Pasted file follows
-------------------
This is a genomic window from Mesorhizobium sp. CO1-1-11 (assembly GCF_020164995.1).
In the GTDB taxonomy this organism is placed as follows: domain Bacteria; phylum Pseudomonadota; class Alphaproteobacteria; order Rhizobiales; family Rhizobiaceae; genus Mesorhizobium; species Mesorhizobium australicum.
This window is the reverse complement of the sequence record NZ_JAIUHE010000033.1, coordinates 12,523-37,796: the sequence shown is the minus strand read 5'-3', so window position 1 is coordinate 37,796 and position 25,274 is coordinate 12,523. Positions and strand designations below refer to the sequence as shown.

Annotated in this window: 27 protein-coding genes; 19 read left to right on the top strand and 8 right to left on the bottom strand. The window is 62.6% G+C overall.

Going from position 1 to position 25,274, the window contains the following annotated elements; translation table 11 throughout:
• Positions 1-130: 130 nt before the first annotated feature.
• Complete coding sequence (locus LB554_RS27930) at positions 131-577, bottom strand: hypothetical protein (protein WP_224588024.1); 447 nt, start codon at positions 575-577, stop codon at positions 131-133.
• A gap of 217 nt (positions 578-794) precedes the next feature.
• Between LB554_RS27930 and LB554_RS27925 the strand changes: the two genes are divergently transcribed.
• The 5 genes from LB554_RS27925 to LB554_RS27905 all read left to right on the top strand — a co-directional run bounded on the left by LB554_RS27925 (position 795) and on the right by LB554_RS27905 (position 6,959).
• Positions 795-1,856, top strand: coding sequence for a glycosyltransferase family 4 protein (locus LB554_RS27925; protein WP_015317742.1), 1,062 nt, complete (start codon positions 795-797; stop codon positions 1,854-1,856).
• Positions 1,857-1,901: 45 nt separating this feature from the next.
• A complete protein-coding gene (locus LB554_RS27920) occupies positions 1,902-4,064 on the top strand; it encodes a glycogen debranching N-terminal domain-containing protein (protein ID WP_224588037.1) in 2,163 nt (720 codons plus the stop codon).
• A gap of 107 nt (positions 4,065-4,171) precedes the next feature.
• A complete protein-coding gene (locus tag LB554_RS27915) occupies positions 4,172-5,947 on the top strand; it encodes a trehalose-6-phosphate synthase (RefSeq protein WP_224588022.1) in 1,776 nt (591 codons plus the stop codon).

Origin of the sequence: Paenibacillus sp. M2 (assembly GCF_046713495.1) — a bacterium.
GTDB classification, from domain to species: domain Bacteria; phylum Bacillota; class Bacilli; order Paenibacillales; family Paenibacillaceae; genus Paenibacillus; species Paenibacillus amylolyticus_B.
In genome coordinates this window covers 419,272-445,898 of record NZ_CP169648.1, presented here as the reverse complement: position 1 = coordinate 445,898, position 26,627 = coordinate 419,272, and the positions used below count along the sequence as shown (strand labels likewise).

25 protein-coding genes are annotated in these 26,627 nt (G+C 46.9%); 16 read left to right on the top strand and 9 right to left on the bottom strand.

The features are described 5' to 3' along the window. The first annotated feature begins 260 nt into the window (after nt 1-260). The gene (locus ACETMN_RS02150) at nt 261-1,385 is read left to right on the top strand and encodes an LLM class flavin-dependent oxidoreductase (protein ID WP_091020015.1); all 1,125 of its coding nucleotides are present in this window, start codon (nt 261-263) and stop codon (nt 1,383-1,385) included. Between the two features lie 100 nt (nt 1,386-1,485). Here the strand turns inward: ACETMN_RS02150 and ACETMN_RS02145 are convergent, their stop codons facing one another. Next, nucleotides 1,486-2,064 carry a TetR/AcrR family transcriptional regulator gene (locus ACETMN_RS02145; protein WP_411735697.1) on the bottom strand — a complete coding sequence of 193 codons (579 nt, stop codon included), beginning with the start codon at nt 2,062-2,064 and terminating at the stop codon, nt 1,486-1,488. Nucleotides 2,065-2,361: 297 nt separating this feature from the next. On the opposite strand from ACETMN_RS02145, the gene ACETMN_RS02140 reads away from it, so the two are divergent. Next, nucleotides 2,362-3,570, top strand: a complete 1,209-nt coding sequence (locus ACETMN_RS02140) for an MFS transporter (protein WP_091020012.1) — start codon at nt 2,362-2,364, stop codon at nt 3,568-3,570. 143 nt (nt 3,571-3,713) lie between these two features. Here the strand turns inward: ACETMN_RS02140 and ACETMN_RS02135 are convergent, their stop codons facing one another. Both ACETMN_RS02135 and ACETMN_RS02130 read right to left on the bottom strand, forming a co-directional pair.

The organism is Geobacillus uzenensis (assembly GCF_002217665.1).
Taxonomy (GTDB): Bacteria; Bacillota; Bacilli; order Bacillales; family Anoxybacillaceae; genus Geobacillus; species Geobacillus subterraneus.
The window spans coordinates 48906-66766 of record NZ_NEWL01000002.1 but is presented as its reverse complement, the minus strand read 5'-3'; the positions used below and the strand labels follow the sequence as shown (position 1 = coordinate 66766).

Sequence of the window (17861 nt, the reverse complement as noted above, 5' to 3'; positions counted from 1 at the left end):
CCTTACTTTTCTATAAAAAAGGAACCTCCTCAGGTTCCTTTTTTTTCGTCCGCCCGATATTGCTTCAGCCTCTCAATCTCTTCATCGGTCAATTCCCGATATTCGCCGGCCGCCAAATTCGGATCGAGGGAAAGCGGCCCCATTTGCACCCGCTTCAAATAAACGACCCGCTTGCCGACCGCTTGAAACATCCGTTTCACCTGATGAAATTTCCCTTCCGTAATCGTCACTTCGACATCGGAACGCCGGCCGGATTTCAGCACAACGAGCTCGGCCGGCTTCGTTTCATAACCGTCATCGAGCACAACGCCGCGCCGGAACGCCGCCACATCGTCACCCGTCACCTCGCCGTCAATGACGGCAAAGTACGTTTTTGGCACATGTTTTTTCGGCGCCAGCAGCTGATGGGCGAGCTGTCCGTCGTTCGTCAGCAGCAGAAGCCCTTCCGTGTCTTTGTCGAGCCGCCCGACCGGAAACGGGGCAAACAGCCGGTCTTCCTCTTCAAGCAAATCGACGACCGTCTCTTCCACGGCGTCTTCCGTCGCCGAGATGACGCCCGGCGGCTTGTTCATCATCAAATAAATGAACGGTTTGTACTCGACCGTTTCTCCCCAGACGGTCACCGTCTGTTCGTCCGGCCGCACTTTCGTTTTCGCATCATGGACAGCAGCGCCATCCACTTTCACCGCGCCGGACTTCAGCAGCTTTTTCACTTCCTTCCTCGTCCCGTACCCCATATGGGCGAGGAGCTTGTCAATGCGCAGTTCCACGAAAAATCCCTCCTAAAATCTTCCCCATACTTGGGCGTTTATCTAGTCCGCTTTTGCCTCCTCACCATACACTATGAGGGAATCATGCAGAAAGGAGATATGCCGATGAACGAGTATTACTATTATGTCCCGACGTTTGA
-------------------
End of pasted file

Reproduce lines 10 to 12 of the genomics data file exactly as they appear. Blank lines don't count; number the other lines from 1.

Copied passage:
• The 5 genes from LB554_RS27925 to LB554_RS27905 all read left to right on the top strand — a co-directional run bounded on the left by LB554_RS27925 (position 795) and on the right by LB554_RS27905 (position 6,959).
• Positions 795-1,856, top strand: coding sequence for a glycosyltransferase family 4 protein (locus LB554_RS27925; protein WP_015317742.1), 1,062 nt, complete (start codon positions 795-797; stop codon positions 1,854-1,856).
• Positions 1,857-1,901: 45 nt separating this feature from the next.